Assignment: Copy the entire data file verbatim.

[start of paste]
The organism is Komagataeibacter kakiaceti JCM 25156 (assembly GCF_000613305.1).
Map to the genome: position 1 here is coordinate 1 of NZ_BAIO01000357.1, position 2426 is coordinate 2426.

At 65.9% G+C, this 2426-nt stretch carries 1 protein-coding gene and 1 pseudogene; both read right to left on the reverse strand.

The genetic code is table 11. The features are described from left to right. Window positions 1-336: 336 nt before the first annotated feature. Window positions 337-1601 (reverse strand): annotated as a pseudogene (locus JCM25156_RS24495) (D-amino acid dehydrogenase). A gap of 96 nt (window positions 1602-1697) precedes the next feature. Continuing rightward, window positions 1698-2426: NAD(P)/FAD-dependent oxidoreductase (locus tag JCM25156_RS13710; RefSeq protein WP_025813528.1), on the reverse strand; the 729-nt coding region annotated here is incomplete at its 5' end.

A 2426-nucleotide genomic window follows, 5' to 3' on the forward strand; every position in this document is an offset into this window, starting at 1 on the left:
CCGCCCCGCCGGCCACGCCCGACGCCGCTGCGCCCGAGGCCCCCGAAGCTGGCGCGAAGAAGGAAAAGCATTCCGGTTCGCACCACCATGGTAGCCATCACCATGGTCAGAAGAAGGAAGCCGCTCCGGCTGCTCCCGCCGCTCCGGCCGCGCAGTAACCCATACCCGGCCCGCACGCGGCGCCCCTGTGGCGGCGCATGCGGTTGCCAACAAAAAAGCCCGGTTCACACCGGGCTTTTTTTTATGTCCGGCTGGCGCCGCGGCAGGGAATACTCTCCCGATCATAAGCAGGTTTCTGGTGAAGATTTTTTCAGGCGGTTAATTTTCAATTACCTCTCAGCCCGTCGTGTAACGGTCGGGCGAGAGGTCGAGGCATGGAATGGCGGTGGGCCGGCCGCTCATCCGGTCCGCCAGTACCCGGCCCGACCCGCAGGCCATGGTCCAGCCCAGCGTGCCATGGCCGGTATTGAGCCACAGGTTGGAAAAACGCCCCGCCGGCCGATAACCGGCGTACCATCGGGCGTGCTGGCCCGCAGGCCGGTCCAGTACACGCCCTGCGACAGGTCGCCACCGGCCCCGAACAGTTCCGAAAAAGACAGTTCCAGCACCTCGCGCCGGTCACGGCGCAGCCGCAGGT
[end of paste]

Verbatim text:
The organism is Komagataeibacter kakiaceti JCM 25156 (assembly GCF_000613305.1).
Map to the genome: position 1 here is coordinate 1 of NZ_BAIO01000357.1, position 2426 is coordinate 2426.

At 65.9% G+C, this 2426-nt stretch carries 1 protein-coding gene and 1 pseudogene; both read right to left on the reverse strand.

The genetic code is table 11. The features are described from left to right. Window positions 1-336: 336 nt before the first annotated feature. Window positions 337-1601 (reverse strand): annotated as a pseudogene (locus JCM25156_RS24495) (D-amino acid dehydrogenase). A gap of 96 nt (window positions 1602-1697) precedes the next feature. Continuing rightward, window positions 1698-2426: NAD(P)/FAD-dependent oxidoreductase (locus tag JCM25156_RS13710; RefSeq protein WP_025813528.1), on the reverse strand; the 729-nt coding region annotated here is incomplete at its 5' end.

A 2426-nucleotide genomic window follows, 5' to 3' on the forward strand; every position in this document is an offset into this window, starting at 1 on the left:
CCGCCCCGCCGGCCACGCCCGACGCCGCTGCGCCCGAGGCCCCCGAAGCTGGCGCGAAGAAGGAAAAGCATTCCGGTTCGCACCACCATGGTAGCCATCACCATGGTCAGAAGAAGGAAGCCGCTCCGGCTGCTCCCGCCGCTCCGGCCGCGCAGTAACCCATACCCGGCCCGCACGCGGCGCCCCTGTGGCGGCGCATGCGGTTGCCAACAAAAAAGCCCGGTTCACACCGGGCTTTTTTTTATGTCCGGCTGGCGCCGCGGCAGGGAATACTCTCCCGATCATAAGCAGGTTTCTGGTGAAGATTTTTTCAGGCGGTTAATTTTCAATTACCTCTCAGCCCGTCGTGTAACGGTCGGGCGAGAGGTCGAGGCATGGAATGGCGGTGGGCCGGCCGCTCATCCGGTCCGCCAGTACCCGGCCCGACCCGCAGGCCATGGTCCAGCCCAGCGTGCCATGGCCGGTATTGAGCCACAGGTTGGAAAAACGCCCCGCCGGCCGATAACCGGCGTACCATCGGGCGTGCTGGCCCGCAGGCCGGTCCAGTACACGCCCTGCGACAGGTCGCCACCGGCCCCGAACAGTTCCGAAAAAGACAGTTCCAGCACCTCGCGCCGGTCACGGCGCAGCCGCAGGT